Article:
Serving clients throughout Will County, including University Park, Park Forest, Chicago Heights, Homewood, Richton Park, and Surrounding Communities
If you are facing a child support matter, I can help. Please call me to learn about your rights, and how Illinois law will affect your case.
Child support involves the payment of money from one parent to another parent to be used for the welfare of a child or children, such as for living expenses. Recently, the formula for determining who pays child support, and how much is paid, was changed. Illinois joins other states in adopting the “income shares” model of child support. Although the calculations can be complicated, the general idea is that the totality of the circumstances is considered. However, how much parenting time each parent has also plays a large part in determining child support.
How is child support determined?
The amount of child support that a parent receives will be based on the new “income shares” model that considers many factors.
This new formula helps courts to determine a starting point for calculating child support. Once I meet with you, I can explain how this formula works and how it may apply to your situation.
These formulas are only a starting point; there are many factors that may require increased support. For example, in the case of a special needs child who needs specialized care or treatment, the amount of child support awarded by the court may be higher than the award specified in the formula.
It’s important to understand that courts look first and foremost at the welfare of the child or children. It is not an excuse for nonpayment, for example, if a parent does not have a job. The court will expect parents to get a job, unless there is an extenuating circumstance where the parent cannot work.
Further, courts will not award decreased support payments so that a parent can live a particular lifestyle. In other words, child support payments will be considered first and foremost and a parent will need to live on whatever amount of income remains, not vice versa.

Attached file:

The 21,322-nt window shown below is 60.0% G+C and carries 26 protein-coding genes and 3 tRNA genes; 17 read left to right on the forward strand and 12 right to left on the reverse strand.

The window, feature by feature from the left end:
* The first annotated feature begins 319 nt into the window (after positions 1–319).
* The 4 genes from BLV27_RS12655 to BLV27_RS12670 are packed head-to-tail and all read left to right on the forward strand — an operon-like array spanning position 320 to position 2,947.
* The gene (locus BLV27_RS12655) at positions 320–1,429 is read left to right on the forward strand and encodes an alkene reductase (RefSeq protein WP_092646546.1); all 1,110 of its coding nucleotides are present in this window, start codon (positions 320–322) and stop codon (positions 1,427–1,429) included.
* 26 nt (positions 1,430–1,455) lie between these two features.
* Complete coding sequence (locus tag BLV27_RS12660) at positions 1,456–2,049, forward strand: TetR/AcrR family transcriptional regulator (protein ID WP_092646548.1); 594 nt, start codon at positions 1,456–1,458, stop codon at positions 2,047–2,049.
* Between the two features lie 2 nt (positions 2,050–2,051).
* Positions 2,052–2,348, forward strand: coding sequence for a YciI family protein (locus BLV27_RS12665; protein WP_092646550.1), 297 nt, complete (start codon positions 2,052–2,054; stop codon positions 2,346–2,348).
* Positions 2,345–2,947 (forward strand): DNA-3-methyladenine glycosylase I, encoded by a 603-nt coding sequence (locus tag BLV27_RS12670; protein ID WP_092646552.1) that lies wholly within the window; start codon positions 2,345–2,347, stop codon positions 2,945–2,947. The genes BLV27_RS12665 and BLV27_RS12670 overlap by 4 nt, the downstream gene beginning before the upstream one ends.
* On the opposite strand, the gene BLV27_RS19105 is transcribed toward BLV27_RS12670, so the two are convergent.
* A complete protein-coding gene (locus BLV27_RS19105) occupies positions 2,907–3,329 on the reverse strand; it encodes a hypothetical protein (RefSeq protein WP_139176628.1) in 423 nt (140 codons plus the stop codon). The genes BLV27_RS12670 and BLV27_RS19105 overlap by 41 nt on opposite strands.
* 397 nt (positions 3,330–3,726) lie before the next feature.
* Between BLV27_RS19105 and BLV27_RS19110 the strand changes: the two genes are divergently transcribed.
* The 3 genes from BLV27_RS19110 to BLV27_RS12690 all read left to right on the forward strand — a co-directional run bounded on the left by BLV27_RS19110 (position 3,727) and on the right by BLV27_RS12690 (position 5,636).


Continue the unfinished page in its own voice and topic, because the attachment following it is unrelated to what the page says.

Additionally, child support is NOT a penalty on the parent providing support. The amount of support is determined by the court with an eye towards the best interests of the children.
What if I’m not receiving court ordered child support payments?
Violations of support orders are taken very seriously in Illinois. Failure to follow a support order can come with a variety of penalties. A contempt action can result in wage garnishment, money judgments, or possibly incarceration for the offending party. Furthermore, it is within the judge’s discretion to award attorney’s fees to the party seeking enforcement of a child support order.
Can the amount of child support be changed?
Under certain circumstances, support amounts may be modified. There needs to have been a substantial material change in the position of either a parent or child. Circumstances such as injury, loss of a job, or illness may require the modification of support amounts.
However, as noted above, courts expect parents to provide for the appropriate welfare of their children. So, in the case of a job loss, courts will expect the parent to find a new job, and will usually not take into consideration whether the job pays as much as the previous job. They will also not expect a parent to take a prolonged leave of absence from the job market in order to find a new ideal job.
In some cases, though, modifications to support payments may be necessary, such as changes in a child’s needs, a parent’s financial situation, a parent’s employment, the ability to work, or a parent’s health.
Let me help with your child support needs
If you are facing child support payments or need help enforcing a child support order, contact me today for a consultation.